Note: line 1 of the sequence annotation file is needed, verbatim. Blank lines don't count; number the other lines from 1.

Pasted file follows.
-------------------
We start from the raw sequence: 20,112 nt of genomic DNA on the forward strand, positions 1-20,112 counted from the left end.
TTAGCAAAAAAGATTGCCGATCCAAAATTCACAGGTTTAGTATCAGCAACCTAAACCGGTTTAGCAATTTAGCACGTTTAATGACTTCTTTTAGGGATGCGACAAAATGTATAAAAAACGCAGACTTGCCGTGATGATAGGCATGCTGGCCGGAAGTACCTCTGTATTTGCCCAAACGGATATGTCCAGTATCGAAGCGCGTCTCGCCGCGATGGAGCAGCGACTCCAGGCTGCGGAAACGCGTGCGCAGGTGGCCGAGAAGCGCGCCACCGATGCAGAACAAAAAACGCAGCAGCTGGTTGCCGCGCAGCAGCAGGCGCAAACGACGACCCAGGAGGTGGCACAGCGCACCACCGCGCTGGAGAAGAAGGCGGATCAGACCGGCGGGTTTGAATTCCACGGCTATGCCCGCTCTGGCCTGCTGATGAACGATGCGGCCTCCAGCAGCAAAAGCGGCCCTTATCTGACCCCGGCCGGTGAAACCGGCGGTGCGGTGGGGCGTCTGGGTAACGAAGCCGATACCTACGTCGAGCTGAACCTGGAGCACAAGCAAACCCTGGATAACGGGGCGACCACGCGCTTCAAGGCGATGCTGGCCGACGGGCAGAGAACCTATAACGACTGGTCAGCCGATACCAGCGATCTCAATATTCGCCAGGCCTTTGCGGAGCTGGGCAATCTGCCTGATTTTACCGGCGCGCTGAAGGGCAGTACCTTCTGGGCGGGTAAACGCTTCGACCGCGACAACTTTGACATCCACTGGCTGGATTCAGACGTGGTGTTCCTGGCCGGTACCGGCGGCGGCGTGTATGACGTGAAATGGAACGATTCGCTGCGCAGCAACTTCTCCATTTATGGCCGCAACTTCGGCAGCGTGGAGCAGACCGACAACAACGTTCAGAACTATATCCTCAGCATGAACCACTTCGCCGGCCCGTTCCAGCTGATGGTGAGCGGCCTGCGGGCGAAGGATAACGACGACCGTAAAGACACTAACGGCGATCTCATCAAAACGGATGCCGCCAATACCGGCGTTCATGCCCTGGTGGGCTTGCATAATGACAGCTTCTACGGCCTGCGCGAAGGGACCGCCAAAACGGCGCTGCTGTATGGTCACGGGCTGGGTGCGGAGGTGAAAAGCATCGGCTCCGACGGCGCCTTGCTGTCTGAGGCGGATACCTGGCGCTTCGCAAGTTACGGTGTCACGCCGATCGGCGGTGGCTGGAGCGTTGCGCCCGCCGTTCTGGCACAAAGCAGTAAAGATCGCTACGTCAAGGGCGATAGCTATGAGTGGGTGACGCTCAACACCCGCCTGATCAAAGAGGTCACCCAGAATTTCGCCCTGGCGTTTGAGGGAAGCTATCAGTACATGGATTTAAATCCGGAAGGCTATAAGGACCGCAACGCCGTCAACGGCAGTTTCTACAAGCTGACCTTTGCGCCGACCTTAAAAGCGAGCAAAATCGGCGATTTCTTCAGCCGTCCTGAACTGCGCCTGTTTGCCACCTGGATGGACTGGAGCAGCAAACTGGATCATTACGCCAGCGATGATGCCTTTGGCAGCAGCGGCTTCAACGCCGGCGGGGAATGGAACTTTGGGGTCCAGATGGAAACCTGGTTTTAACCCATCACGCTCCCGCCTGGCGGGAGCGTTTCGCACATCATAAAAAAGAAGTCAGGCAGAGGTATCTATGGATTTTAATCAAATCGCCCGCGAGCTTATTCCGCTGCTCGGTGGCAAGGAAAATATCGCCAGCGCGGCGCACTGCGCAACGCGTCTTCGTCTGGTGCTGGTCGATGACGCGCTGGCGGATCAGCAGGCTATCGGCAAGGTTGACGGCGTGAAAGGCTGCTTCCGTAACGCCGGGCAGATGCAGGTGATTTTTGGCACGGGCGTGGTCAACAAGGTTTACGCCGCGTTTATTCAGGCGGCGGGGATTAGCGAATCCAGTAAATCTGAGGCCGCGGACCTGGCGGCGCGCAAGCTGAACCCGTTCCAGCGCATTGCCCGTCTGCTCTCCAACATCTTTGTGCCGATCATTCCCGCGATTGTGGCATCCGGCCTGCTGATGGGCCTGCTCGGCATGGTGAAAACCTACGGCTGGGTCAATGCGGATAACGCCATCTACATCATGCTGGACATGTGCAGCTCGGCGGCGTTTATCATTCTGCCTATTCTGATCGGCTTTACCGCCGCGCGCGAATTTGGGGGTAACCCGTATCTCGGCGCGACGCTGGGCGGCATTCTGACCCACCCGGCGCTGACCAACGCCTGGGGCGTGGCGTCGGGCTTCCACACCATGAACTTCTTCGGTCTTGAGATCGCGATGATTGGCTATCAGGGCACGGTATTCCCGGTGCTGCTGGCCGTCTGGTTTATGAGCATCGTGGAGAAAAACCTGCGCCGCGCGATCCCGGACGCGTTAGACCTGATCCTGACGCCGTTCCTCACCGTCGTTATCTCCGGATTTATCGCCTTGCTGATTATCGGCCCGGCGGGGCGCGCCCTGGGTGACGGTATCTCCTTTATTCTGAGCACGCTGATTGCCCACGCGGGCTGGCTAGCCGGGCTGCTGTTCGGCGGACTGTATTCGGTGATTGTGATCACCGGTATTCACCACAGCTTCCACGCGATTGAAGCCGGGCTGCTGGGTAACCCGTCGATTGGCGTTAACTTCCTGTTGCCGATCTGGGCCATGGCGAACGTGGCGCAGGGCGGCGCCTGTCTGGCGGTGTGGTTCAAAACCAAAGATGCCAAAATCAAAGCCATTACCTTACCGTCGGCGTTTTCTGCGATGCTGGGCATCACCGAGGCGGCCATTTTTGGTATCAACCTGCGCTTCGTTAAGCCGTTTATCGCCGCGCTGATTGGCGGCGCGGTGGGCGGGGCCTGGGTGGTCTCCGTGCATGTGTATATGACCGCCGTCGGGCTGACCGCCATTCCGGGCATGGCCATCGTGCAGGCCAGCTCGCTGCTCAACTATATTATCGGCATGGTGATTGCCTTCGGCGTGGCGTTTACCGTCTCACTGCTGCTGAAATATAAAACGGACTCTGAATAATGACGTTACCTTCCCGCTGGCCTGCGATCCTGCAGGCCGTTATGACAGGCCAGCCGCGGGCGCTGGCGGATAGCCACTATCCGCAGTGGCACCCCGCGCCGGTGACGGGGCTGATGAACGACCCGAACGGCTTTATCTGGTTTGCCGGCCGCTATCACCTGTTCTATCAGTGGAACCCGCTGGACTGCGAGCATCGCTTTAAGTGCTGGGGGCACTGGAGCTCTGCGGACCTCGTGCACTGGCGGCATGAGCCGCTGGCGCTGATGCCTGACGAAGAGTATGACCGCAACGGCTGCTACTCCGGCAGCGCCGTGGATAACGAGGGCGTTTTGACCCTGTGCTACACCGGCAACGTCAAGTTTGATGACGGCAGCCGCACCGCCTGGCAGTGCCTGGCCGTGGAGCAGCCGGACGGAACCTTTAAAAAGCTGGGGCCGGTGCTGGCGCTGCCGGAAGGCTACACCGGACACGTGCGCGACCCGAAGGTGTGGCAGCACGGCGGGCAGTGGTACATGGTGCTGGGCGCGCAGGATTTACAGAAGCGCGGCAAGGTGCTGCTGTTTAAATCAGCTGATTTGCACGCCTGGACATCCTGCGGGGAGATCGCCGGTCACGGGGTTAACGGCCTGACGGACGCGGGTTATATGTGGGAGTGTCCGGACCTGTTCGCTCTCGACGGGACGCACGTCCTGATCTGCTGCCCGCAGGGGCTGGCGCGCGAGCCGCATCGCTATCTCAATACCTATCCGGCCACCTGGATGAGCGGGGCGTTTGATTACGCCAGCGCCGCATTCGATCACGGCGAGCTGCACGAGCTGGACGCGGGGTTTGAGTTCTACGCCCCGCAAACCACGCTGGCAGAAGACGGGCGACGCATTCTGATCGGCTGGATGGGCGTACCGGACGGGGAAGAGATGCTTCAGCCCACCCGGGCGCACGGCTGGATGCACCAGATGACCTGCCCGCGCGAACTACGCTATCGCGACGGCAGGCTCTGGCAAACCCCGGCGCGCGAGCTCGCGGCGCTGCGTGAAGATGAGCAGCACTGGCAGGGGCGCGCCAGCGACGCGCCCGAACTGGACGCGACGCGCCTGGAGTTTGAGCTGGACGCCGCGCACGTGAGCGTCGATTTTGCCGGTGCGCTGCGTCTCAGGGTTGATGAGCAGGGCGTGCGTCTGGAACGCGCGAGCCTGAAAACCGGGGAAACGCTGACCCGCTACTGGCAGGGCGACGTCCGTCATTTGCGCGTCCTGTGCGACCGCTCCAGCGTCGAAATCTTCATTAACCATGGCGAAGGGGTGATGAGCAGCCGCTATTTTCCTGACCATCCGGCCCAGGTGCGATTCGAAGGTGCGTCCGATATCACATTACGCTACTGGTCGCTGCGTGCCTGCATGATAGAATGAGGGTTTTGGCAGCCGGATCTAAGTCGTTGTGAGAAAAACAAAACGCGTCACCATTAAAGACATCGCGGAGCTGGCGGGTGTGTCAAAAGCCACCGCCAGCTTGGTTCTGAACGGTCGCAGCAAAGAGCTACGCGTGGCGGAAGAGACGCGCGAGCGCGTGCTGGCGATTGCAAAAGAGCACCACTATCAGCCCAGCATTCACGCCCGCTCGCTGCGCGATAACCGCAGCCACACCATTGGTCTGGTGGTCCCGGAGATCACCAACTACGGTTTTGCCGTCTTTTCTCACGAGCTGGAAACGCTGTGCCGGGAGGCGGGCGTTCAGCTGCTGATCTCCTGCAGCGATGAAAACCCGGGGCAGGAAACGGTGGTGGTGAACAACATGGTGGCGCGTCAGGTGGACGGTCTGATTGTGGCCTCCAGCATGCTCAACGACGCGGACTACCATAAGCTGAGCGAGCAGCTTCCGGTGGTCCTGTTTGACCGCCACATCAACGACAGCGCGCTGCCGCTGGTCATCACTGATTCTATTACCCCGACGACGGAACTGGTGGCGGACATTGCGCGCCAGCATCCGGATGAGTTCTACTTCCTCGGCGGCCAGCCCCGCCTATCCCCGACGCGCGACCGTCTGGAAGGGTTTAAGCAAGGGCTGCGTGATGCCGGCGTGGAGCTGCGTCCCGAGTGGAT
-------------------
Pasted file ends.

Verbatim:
We start from the raw sequence: 20,112 nt of genomic DNA on the forward strand, positions 1-20,112 counted from the left end.